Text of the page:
Jerome ‘Jerry’ Smith April 4, 1929 – March 28, 2017
Funeral services for Jerome ‘Jerry’ Smith, 87, will be held 10 a.m., Saturday, April 1, 2017, at the Henry-Olson Funeral Chapel in Estherville. Interment will be at East Side Memorial Cemetery, Estherville, with military graveside rites VFW Post 3388 and American Legion Post 91 of Estherville.
Visitation will be from 9a .m., Saturday until the time of service at the funeral home chapel in Estherville.
We’ve lost a great man – a great storyteller.
Jerome Lee “Jerry” Smith was born April 4, 1929 in the home of his parents Orville Verlan “Abe” Smith and Altamae Hattie (Aalborg) Smith. He moved from this life to the next on March 28, 2017, surrounded in constant comfort by family, hugs, stories, laughter and great views of trees and the South Dakota blue sky. He was peaceful, happy and smiling.
Jerry spent his childhood days on farms worked by his father across northwestern Iowa. During high school, he met and married the only woman in his life, Juanita Marjorie Miner. Nita said Jerry was kind of the “bad boy” – driving a fast car complete with big fins and spark plugs in the tail pipe that shot flames. Not necessarily the guy you wanted your daughter dating. Nita was smitten with him. They married in 1950 and remained true to each other for 62 years. To that partnership, two children were born: Michael Kelly and Jodi Kathleen.
Jerry worked for Iowa Natural Gas as a welder and helped manage Superior Lumber Yard (Iowa). As the Korean War began, Jerry rounded up his local friends and enlisted. The boys of Company B Signal Corp remained together for 3 years in Kelly Barracks, Stuttgart, Germany. They and their families became family, holding annual “Army Reunions” since the 1960’s.
Jerry dreamed of owning his own land and possessed the one-track mind to make it happen. Clyde & Goldie Willard (Spirit Lake, Iowa) agreed to sell their farm/ranch south of Presho to Jerry & Nita-if the young couple would work it on shares until the Willards’ death. Jerry took that promise and moved his young family to the middle of South Dakota in the dead of winter, 1959. Their dream of land ownership became reality in 1971. Jerry & Nita worked the land tirelessly-he loved the smell of the soil, the taste of hard red winter wheat as it filled the combine, the feeling of accomplishment when the fields were ready and the sight of a pasture full of newborn Angus calves.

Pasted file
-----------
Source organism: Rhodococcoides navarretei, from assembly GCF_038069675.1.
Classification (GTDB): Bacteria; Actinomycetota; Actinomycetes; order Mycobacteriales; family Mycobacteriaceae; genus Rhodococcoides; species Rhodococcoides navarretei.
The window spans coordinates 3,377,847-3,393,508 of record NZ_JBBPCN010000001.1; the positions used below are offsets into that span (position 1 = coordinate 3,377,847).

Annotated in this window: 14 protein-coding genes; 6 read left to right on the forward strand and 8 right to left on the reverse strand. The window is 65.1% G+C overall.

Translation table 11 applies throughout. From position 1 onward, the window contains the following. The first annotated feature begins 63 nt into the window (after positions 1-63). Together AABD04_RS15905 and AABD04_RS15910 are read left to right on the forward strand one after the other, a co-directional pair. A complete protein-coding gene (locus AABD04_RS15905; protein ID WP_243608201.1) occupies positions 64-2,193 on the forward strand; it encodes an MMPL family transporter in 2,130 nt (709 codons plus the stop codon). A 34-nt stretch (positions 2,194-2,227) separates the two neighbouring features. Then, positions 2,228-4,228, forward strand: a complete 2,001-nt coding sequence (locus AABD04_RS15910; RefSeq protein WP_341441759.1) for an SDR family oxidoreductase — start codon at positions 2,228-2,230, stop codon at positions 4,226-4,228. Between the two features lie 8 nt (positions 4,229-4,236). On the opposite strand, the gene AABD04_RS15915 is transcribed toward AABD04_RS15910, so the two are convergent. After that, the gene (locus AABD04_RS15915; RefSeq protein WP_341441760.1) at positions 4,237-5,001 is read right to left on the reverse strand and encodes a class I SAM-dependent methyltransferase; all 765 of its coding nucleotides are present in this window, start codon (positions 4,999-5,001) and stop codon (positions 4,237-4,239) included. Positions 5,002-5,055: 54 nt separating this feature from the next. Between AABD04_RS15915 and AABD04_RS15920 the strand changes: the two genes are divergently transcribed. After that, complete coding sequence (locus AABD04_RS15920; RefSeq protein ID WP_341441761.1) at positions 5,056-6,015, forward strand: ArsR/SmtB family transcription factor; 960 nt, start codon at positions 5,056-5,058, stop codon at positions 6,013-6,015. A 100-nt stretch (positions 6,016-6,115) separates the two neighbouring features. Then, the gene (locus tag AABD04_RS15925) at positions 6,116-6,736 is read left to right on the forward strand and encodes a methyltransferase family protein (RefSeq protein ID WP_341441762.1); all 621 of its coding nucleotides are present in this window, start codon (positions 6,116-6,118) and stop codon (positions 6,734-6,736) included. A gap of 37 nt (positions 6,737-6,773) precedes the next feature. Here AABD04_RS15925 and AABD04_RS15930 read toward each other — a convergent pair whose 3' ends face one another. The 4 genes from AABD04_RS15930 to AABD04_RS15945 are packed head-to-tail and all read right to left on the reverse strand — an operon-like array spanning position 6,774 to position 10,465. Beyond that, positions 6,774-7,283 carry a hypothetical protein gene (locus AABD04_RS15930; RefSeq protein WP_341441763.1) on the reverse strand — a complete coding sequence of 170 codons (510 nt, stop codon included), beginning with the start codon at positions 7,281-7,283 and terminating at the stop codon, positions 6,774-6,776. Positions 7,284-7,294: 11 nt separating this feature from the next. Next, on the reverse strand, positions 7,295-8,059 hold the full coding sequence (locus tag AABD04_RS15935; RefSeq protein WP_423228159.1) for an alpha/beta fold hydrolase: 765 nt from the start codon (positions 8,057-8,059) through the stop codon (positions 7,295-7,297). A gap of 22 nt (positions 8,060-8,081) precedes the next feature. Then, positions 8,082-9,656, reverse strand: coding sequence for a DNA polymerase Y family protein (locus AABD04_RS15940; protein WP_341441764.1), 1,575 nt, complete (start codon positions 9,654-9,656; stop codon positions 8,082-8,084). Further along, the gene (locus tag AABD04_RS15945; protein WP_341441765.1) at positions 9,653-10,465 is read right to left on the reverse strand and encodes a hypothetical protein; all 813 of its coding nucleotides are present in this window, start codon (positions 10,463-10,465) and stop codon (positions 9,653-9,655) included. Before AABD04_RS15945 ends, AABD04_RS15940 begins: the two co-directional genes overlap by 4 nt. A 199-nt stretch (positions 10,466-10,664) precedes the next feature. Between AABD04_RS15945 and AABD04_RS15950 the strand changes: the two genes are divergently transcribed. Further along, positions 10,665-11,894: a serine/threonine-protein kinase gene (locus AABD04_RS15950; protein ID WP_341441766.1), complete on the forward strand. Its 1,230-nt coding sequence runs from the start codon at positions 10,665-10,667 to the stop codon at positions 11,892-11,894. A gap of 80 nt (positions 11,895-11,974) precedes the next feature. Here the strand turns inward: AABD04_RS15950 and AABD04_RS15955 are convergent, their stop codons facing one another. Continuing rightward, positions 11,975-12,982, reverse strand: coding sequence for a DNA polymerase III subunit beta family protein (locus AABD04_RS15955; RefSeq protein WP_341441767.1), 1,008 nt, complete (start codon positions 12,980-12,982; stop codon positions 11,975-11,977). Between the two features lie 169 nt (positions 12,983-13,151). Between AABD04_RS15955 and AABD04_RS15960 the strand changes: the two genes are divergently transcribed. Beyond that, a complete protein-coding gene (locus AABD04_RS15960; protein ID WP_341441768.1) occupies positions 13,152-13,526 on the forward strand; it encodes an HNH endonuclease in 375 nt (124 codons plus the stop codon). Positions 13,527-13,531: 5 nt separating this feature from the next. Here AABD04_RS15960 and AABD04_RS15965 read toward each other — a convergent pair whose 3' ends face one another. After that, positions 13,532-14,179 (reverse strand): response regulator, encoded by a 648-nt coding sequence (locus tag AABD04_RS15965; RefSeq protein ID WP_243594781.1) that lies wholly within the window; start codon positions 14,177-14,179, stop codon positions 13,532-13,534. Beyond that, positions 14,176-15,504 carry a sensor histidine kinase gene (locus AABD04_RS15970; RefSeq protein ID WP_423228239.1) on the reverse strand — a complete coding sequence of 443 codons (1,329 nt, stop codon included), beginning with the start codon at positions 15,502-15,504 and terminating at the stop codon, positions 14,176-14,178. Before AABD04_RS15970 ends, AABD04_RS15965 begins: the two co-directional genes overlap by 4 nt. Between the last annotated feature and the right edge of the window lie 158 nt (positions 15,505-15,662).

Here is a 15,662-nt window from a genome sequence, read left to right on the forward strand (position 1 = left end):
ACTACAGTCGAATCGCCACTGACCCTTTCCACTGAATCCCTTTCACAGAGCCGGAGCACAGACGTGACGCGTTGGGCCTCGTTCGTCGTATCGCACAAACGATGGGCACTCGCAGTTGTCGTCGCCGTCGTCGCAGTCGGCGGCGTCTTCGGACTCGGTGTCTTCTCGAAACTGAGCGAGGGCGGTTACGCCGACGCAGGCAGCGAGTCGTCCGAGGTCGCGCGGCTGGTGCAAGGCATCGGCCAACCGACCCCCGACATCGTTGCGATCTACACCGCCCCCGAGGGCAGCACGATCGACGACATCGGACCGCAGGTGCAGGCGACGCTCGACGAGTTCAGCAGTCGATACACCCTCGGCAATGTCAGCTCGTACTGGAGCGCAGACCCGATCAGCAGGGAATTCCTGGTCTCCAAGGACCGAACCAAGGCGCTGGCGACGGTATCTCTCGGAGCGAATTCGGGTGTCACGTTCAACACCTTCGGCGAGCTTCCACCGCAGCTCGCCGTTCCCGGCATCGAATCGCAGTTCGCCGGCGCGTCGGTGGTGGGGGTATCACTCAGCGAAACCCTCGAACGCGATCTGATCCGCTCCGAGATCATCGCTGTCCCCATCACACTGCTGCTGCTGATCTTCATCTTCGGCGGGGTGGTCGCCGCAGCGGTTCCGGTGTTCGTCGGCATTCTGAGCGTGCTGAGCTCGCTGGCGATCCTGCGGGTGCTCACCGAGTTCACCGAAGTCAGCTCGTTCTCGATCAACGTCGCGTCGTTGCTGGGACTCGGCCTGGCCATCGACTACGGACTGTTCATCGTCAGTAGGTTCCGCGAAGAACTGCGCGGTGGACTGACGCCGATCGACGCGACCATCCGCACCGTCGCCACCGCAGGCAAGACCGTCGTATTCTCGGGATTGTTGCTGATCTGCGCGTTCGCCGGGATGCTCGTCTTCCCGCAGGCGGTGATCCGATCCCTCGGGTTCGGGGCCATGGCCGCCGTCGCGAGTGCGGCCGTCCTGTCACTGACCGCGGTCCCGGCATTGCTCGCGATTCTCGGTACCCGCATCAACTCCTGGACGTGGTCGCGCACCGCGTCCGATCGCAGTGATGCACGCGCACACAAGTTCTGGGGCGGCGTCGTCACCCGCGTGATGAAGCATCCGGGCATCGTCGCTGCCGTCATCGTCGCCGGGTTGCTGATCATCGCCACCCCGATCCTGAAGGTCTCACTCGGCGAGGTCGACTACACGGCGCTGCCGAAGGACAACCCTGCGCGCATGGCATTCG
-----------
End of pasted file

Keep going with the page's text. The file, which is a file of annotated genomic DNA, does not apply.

Jerry’s deep sense of community led him to plant and support many projects. He was a leader and active member of the Presho Jaycees, the United Methodist Church, Grange, American Legion Post 89, the VFW, 89, school committees, bank boards and a 32nd degree Master Mason and member of Western Star Lodge. Jerry quietly joined with Harry and Gloria Perry to purchase Hilton Lumber and gradually transferred ownership to Paul and Wanda Sweeney. He bridged the gap between owners of RediMix cement. Jerry was part of the energy behind building the United Methodist Church and the gymnasium. He also helped build strong foundations for his future grandchildren, insisting his own kids had the advanced schooling he knew was vital. With his time, encouragement, advice and resources, he saw needs and helped many people, quietly and privately. Jerry left South Dakota a better place, leaving a legacy through stewardship of the soil, feeding of families through farming and ranching and the planting of shelterbelts and thousands of trees.
In his spare time, he loved flying his Cessna 172 and rebuilding old tractors and pickups. Jerry was a great storyteller. He told stories we enjoyed. We liked the way his eyes danced blue as the story unfolded. He knew the exact moment to deliver important details, drama, BS, and laughter. Jerry was a tenacious man. He was consistent, persistent, determined, loving, loyal and stubborn.
Meeting Jerry in the next world is his only love, Nita; his son Mike; parents Abe and Altamae; sister Verla.
Left to tell his stories are daughter Jodi (Jeff Sugrue); grandchildren Christian Sugrue, Hannah Sugrue, Lee Smith (Jenn), Joanna (Jon Stringer); great-grandchildren Trinity Smith and Michael Smith; siblings Ardis (Alan Hanson), Charlene Thomsen, and Roger Smith (Alene Rosburg).
We are left with his stories and his legacy.